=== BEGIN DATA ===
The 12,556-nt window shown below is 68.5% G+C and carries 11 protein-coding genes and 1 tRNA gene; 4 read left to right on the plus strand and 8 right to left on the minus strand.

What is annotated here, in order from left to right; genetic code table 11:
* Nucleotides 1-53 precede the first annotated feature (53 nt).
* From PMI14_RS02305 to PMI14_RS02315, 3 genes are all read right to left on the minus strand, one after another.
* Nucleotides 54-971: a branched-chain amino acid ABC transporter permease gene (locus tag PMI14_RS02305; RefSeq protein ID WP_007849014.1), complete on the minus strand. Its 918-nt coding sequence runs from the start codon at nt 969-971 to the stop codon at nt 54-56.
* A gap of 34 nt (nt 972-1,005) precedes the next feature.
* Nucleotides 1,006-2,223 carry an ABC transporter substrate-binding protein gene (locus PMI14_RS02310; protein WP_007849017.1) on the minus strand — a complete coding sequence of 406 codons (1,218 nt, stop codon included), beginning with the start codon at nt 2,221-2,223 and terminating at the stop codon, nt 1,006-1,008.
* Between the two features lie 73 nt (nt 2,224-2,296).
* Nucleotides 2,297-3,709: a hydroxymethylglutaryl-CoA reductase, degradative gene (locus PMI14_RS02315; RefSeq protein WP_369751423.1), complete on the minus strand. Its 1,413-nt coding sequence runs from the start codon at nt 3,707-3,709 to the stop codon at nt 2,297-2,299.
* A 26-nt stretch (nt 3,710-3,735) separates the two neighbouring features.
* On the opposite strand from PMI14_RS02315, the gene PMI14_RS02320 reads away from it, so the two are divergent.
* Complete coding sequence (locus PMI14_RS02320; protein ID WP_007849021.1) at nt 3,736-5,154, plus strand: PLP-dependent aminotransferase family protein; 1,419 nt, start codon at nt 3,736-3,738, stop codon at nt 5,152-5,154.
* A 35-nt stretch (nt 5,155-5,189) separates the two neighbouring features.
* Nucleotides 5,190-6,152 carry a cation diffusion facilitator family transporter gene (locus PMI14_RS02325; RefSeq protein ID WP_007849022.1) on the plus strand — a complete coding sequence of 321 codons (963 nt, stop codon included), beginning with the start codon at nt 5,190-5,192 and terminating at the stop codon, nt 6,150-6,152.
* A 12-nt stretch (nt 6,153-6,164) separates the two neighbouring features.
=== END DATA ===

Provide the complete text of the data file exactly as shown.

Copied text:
The 12,556-nt window shown below is 68.5% G+C and carries 11 protein-coding genes and 1 tRNA gene; 4 read left to right on the plus strand and 8 right to left on the minus strand.

What is annotated here, in order from left to right; genetic code table 11:
* Nucleotides 1-53 precede the first annotated feature (53 nt).
* From PMI14_RS02305 to PMI14_RS02315, 3 genes are all read right to left on the minus strand, one after another.
* Nucleotides 54-971: a branched-chain amino acid ABC transporter permease gene (locus tag PMI14_RS02305; RefSeq protein ID WP_007849014.1), complete on the minus strand. Its 918-nt coding sequence runs from the start codon at nt 969-971 to the stop codon at nt 54-56.
* A gap of 34 nt (nt 972-1,005) precedes the next feature.
* Nucleotides 1,006-2,223 carry an ABC transporter substrate-binding protein gene (locus PMI14_RS02310; protein WP_007849017.1) on the minus strand — a complete coding sequence of 406 codons (1,218 nt, stop codon included), beginning with the start codon at nt 2,221-2,223 and terminating at the stop codon, nt 1,006-1,008.
* Between the two features lie 73 nt (nt 2,224-2,296).
* Nucleotides 2,297-3,709: a hydroxymethylglutaryl-CoA reductase, degradative gene (locus PMI14_RS02315; RefSeq protein WP_369751423.1), complete on the minus strand. Its 1,413-nt coding sequence runs from the start codon at nt 3,707-3,709 to the stop codon at nt 2,297-2,299.
* A 26-nt stretch (nt 3,710-3,735) separates the two neighbouring features.
* On the opposite strand from PMI14_RS02315, the gene PMI14_RS02320 reads away from it, so the two are divergent.
* Complete coding sequence (locus PMI14_RS02320; protein ID WP_007849021.1) at nt 3,736-5,154, plus strand: PLP-dependent aminotransferase family protein; 1,419 nt, start codon at nt 3,736-3,738, stop codon at nt 5,152-5,154.
* A 35-nt stretch (nt 5,155-5,189) separates the two neighbouring features.
* Nucleotides 5,190-6,152 carry a cation diffusion facilitator family transporter gene (locus PMI14_RS02325; RefSeq protein ID WP_007849022.1) on the plus strand — a complete coding sequence of 321 codons (963 nt, stop codon included), beginning with the start codon at nt 5,190-5,192 and terminating at the stop codon, nt 6,150-6,152.
* A 12-nt stretch (nt 6,153-6,164) separates the two neighbouring features.